Lance Patterson

I wanted to share something with you about the modern twist of  relationships.  For the past couple of weeks I have been researching the idea of online based relationships, and I must say that I have been  getting some mixed messages that make me feel more ambivalent than  before.  About a week ago, I spoke with a matchmaking representative  about who they are and what they are about. Today, I went in for a one  on one interview with their relationship representative.  I was shown a  video and found out that they interview potential candidates and screen  them to insure that they are who they say they are and then offer like  three types of memberships, each with their specific advantages and  disadvantages.  I then got to peruse several profiles of women who could be a potential match, and then I was asked if I would like to get  started by putting down an exorbitant amount of money.  I was also told  that about 70% of their clientele was female, while the other was 30%  male.

I must admit that some of the profiles I perused through  contained photos of some attractive women, either never married or  divorced.  I was sort of tempted to accept the offer, but I declined  with difficulty due to the exorbitant fees as well as feeling a sort of  shame and embarrassment.  I felt like I was at an auction or grocery  store, picking and choosing these girls before I have met them.  I felt  that relationships have been reduced to a commodity that can be bought  at moderate to expensive price.  I also pondered why does 70% percent of their clients consist of women who either Christian or spiritual.  The week before when I spoke with the representative, I was told that I believe in traditional way of dating, and that it is outmoded.  I am  left with the question of what are we to make of dating and  relationships.I am a 30 year old male, and I have not been a  relationship or dated any girl for about 3 years now.  Despite my  cravings for wanting to be in a relationship, I was told by the  representative after I had declined “Where are you going to find someone to date?”  A question meant to draw insecurity and lead me back to  accepting the offer.  I replied candidly that I will find a way and  there will always be opportunities.  I do have some networks and a  majority are married, there is church, and I am not comfortable with the bar scene, nor would I resort to such a dismal context.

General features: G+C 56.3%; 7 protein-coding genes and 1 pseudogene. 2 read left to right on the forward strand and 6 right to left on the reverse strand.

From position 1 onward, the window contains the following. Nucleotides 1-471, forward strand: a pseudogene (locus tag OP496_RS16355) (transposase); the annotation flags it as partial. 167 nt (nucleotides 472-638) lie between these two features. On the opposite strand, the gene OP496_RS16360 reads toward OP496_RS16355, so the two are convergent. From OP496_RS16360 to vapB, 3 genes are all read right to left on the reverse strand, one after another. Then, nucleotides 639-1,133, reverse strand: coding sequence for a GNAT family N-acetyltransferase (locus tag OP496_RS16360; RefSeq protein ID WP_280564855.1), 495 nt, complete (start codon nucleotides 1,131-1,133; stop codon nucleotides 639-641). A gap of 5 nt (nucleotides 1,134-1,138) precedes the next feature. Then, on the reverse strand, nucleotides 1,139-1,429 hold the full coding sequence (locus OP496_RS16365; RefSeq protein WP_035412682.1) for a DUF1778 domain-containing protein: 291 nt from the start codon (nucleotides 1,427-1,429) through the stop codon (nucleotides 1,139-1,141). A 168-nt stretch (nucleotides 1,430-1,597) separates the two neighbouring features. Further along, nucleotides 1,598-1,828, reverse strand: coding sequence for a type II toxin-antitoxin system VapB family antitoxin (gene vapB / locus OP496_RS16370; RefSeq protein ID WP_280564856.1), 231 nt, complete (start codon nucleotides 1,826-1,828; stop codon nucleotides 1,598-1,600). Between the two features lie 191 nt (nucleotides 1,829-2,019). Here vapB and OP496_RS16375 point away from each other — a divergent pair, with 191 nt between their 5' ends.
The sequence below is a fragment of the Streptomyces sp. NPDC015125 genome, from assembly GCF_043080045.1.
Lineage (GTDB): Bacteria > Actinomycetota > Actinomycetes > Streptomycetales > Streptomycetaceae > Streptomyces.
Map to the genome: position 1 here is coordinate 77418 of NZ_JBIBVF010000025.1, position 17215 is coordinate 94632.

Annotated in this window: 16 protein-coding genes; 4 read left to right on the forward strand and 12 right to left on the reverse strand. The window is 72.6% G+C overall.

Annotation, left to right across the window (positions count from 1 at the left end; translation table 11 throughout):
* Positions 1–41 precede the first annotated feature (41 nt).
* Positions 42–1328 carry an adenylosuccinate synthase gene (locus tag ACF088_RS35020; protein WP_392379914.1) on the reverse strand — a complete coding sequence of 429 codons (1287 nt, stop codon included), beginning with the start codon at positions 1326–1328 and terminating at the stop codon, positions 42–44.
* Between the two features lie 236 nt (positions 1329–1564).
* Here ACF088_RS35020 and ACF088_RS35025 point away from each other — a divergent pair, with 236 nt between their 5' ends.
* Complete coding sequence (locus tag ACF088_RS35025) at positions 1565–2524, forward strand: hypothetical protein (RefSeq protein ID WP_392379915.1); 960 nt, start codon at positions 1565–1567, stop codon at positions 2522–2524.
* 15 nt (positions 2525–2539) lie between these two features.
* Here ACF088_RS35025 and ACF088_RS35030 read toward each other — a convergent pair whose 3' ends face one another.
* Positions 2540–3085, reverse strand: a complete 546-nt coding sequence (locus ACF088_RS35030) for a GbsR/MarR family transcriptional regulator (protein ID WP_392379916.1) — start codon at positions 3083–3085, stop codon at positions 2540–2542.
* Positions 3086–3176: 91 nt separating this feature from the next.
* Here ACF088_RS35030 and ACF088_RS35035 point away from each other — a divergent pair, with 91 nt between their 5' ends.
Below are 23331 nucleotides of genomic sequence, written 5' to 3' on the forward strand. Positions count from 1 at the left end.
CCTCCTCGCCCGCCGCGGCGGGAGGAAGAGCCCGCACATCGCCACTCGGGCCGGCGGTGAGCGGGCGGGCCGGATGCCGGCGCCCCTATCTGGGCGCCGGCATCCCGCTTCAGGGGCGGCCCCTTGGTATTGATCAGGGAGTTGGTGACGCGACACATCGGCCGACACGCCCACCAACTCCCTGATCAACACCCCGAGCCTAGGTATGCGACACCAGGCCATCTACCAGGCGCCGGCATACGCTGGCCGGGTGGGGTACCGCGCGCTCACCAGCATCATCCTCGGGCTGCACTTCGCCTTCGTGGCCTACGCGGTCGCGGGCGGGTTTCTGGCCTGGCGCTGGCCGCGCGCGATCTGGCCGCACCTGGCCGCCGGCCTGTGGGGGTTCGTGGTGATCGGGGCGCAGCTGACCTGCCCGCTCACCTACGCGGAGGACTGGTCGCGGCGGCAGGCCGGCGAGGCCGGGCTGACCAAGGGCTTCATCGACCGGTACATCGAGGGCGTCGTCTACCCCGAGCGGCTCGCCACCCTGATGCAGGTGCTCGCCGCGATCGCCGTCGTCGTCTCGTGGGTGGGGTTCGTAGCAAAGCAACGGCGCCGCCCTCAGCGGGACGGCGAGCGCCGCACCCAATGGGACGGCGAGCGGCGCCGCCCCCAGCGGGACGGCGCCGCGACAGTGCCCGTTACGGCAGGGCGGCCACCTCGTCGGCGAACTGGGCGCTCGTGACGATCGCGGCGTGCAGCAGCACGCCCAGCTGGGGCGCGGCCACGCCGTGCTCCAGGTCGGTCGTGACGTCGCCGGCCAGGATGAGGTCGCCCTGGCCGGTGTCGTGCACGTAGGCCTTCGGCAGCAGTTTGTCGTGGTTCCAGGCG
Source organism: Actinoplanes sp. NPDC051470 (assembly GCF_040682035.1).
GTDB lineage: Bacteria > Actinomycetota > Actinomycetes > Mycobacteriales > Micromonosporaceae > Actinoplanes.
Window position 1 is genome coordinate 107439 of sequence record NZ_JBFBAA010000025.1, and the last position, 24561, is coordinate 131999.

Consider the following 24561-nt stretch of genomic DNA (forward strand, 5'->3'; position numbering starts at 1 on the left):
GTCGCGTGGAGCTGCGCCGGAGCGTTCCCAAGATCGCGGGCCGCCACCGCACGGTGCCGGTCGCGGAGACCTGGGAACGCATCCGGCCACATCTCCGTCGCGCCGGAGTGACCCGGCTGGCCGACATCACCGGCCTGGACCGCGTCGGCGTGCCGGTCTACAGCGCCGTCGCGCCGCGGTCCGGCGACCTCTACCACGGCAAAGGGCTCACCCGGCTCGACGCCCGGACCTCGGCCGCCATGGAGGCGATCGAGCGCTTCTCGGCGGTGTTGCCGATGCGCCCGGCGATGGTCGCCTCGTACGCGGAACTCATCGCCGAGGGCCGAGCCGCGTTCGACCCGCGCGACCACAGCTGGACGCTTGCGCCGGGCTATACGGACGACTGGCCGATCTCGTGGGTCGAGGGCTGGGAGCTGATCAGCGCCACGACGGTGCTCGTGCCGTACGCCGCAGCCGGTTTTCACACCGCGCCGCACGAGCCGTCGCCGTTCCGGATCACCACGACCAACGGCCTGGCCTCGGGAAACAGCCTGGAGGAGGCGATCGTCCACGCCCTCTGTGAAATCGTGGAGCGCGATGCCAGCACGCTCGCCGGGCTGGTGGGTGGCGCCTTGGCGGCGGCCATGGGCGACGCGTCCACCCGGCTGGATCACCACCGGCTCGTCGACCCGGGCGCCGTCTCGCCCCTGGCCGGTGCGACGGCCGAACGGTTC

But in this  postmodern world, the idea, initiation, and function of relationships  appears to be in a state of flux.  I suppose that I am lonely for I have not developed my networks fully and need to give it some time.  I find  particularly that the non-denominational churches, whether small or  mega, cater to young adult culture, but teach a cultural Christianity  that does not fully incorporate the transformative and transcending  message of Christ, evoked by writers such as the works and writings of Dr. Carrie Miles, as well as Jewish  author and feminist, Wendy Shalit.  So I am wondering if the problem is  me, and am I just too introverted and unwilling to explore the party  scene, or it is the unstable cultural climate that I live in, or both.   How do we transcend the brokeness of the reality in which we live, we  can’t escape nor rationalize our way out of it.  This question continues to elude us.  I felt shame and embarrassed for I felt divided on  whether I am trusting and being proactive in the providence of Christ, or whether I would  employ and be proactive with the opportunities of the matchmaking  organization to increase my opportunities for dating and social  networking.  In the end, I feel ambivalent and confused, but I do  not want to remain that way.

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